When MS affects the optic nerve in your eye, it can cause eye problems such as blurry eyesight, double vision, and vision loss, and may involve eye pain and unexpected movement of the eye. You may find yourself partially color blind and have issues such as picking out clothes that don’t match.
People with MS may experience loss of control or other complications with function.
Though they have few other similarities, MS and fibromyalgia do have some comparable symptoms. These include:
People with MS may experience eye pain or pain elsewhere in the body. It can be acute or mild, and may be related to neurological issues or musculoskeletal problems. Occasionally, some MS patients do not develop pain. For fibro patients, pain is a defining aspect of the disease. Without its presence, you cannot get a fibromyalgia diagnosis.
Constant weariness is widespread in both MS and fibro. The vast majority of people with either condition often feel physically exhausted, and may find it interrupts their lives at home, school and work.
“Fibro fog” is common in fibromyalgia. About half of MS patients report brain fog-like symptoms as well.
When considering your symptoms, it is important to keep in mind that people with multiple sclerosis may experience a wide variety of other issues not common to people with fibromyalgia, such as mobility problems and speech troubles. What’s more, many unusual symptoms may be caused by a condition unrelated to either disease. As a result, it’s crucial to get an an accurate diagnosis.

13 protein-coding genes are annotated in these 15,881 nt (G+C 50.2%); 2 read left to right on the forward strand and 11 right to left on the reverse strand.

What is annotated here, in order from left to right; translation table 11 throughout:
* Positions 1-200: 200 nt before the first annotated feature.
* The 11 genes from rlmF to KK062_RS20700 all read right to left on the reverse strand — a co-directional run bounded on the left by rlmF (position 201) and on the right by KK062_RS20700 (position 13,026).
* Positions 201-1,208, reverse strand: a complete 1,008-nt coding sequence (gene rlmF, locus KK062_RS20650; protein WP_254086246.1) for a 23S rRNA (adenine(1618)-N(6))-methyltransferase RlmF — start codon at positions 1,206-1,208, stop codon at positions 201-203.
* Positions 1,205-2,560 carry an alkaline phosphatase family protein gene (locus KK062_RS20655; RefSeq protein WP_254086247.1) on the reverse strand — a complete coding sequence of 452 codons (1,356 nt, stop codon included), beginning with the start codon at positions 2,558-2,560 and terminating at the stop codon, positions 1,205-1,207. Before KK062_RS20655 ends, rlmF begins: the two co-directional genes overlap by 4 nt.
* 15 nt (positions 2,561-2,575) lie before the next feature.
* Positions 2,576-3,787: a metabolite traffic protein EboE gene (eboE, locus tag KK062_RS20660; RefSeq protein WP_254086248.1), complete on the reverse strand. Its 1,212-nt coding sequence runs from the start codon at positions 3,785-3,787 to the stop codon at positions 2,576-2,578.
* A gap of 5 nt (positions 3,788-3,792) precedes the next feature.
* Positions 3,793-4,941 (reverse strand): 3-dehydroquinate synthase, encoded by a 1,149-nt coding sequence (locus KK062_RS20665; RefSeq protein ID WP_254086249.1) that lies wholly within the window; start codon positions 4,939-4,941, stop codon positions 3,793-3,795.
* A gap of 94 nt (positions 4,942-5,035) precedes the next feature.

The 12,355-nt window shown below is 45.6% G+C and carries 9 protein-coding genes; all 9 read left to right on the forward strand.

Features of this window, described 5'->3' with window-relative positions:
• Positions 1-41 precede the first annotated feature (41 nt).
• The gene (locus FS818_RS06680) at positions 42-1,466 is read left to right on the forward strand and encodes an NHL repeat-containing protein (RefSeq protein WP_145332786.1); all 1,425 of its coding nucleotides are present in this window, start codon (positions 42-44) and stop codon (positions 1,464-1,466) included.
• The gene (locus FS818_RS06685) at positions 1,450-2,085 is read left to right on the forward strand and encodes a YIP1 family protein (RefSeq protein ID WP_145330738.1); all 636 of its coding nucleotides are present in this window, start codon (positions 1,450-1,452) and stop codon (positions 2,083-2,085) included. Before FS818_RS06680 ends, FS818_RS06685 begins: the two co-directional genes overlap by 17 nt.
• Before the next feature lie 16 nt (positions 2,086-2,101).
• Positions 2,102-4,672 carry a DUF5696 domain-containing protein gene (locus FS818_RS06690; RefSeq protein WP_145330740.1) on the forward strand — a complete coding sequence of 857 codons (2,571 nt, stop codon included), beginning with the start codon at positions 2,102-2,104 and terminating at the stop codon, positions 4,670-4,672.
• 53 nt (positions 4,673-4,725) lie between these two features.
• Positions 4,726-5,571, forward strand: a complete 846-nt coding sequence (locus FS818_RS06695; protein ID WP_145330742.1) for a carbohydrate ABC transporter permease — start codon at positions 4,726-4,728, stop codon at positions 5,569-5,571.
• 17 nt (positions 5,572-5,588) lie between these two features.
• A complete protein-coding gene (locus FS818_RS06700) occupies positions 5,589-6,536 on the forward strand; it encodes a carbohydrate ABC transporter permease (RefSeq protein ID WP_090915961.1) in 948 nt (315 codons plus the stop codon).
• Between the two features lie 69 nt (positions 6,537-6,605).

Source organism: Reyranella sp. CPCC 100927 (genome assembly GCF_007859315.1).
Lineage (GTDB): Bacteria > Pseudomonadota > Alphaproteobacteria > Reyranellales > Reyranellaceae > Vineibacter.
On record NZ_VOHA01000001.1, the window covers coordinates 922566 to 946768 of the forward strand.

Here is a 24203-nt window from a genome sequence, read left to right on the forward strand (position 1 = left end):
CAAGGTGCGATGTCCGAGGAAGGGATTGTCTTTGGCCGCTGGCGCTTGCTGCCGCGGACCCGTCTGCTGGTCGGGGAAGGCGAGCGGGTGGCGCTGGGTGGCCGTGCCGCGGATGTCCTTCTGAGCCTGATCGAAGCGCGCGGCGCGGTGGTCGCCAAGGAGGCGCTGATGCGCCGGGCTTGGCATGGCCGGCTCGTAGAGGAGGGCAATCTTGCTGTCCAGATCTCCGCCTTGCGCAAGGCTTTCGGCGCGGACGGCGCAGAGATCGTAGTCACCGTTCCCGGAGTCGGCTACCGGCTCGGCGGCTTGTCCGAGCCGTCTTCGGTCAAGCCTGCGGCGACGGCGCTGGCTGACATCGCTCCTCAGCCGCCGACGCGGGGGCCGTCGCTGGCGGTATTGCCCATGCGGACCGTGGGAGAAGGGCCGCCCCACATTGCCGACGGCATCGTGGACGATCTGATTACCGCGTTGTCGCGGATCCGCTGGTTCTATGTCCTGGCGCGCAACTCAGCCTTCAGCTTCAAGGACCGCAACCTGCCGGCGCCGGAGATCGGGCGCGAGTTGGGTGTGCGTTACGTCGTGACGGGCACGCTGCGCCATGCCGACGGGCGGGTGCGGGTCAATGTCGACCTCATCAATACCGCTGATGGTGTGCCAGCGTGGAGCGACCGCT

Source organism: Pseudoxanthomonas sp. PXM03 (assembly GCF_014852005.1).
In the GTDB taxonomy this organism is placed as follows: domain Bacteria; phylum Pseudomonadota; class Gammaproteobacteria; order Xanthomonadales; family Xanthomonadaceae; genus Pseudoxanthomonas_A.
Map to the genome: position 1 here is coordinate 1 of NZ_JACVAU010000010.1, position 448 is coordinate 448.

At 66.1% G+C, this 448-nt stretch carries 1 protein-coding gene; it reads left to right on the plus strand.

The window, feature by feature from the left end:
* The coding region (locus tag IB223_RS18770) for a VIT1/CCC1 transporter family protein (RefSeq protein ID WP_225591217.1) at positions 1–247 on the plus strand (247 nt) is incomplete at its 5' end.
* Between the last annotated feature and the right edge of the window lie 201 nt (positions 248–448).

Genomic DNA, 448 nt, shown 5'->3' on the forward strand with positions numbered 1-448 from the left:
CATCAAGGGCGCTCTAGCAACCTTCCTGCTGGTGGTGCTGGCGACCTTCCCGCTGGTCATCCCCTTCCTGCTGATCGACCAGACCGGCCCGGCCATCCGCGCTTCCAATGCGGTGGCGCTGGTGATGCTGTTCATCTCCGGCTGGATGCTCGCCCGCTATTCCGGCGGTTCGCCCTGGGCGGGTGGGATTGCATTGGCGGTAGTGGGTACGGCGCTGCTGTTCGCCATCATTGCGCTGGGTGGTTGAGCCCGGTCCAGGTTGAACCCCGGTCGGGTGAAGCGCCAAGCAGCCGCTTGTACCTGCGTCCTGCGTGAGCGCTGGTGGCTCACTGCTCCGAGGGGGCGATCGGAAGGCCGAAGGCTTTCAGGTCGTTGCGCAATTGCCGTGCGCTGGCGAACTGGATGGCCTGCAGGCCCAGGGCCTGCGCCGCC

If you suspect you might have either fibromyalgia or MS, says Dr. Cohen, “begin with [your] internist or general practitioner.” They can assess your symptoms and medical history and refer you to the right specialist for further testing.
Both fibromyalgia and multiple sclerosis can be difficult to diagnose. There’s no single test that confirms you have either disease, and doctors must rule out other conditions that can have similar symptoms. Read more about diseases that can mimic fibromyalgia.
When diagnosing fibromyalgia vs MS, providers must eliminate the possibility of those other illnesses, which include rheumatoid arthritis, lupus, spondyloarthritis, thyroid disorders, and others. To do this, they’ll typically use a combination of patient history, physical exam, and laboratory tests to narrow the field. At the same time, they can look for three diagnostic criteria:
- More than three months of widespread musculoskeletal pain
- Symptoms like fatigue, poor sleep, and cognitive issues
- Where in the body you’ve felt pain over the previous seven days
Read more here about how fibromyalgia is diagnosed.
Diagnosing MS is different from diagnosing fibromyalgia since clinicians can rely on certain tests in addition to symptoms, medical history, and a physical exam. Magnetic resonance imaging (MRI), for example, takes pictures of your brain and helps detect damaged nerves. Other tests may include spinal taps, optical coherence tomography — which scans your eyes for symptoms of MS — and evoked response tests, which look at how your nerves respond to certain stimulation.